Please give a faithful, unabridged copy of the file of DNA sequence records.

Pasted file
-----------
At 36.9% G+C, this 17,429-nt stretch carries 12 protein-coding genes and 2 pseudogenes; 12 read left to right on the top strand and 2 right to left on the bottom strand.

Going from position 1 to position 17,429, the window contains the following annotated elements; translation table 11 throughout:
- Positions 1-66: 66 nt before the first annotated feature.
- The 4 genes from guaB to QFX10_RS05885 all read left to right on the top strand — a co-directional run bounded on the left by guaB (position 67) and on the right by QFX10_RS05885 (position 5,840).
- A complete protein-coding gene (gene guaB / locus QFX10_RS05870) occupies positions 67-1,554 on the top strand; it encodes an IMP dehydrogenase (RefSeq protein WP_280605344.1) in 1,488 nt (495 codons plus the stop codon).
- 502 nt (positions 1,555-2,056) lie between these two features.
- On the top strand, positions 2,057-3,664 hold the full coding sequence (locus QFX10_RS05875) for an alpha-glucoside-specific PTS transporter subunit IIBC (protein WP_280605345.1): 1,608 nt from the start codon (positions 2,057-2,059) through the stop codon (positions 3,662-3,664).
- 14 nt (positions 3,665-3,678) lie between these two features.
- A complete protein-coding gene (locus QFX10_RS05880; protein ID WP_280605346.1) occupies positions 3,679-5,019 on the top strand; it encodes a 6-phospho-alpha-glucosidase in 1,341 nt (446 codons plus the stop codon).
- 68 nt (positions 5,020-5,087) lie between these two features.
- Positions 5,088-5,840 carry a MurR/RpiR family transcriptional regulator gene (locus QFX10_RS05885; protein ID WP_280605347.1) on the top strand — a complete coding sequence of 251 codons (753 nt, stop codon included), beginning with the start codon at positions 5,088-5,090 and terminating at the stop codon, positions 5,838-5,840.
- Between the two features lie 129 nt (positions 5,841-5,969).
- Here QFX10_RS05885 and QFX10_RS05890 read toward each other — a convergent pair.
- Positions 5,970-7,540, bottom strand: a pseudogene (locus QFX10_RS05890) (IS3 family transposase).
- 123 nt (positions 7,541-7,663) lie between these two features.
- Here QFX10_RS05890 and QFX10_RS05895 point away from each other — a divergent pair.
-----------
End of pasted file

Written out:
At 36.9% G+C, this 17,429-nt stretch carries 12 protein-coding genes and 2 pseudogenes; 12 read left to right on the top strand and 2 right to left on the bottom strand.

Going from position 1 to position 17,429, the window contains the following annotated elements; translation table 11 throughout:
- Positions 1-66: 66 nt before the first annotated feature.
- The 4 genes from guaB to QFX10_RS05885 all read left to right on the top strand — a co-directional run bounded on the left by guaB (position 67) and on the right by QFX10_RS05885 (position 5,840).
- A complete protein-coding gene (gene guaB / locus QFX10_RS05870) occupies positions 67-1,554 on the top strand; it encodes an IMP dehydrogenase (RefSeq protein WP_280605344.1) in 1,488 nt (495 codons plus the stop codon).
- 502 nt (positions 1,555-2,056) lie between these two features.
- On the top strand, positions 2,057-3,664 hold the full coding sequence (locus QFX10_RS05875) for an alpha-glucoside-specific PTS transporter subunit IIBC (protein WP_280605345.1): 1,608 nt from the start codon (positions 2,057-2,059) through the stop codon (positions 3,662-3,664).
- 14 nt (positions 3,665-3,678) lie between these two features.
- A complete protein-coding gene (locus QFX10_RS05880; protein ID WP_280605346.1) occupies positions 3,679-5,019 on the top strand; it encodes a 6-phospho-alpha-glucosidase in 1,341 nt (446 codons plus the stop codon).
- 68 nt (positions 5,020-5,087) lie between these two features.
- Positions 5,088-5,840 carry a MurR/RpiR family transcriptional regulator gene (locus QFX10_RS05885; protein ID WP_280605347.1) on the top strand — a complete coding sequence of 251 codons (753 nt, stop codon included), beginning with the start codon at positions 5,088-5,090 and terminating at the stop codon, positions 5,838-5,840.
- Between the two features lie 129 nt (positions 5,841-5,969).
- Here QFX10_RS05885 and QFX10_RS05890 read toward each other — a convergent pair.
- Positions 5,970-7,540, bottom strand: a pseudogene (locus QFX10_RS05890) (IS3 family transposase).
- 123 nt (positions 7,541-7,663) lie between these two features.
- Here QFX10_RS05890 and QFX10_RS05895 point away from each other — a divergent pair.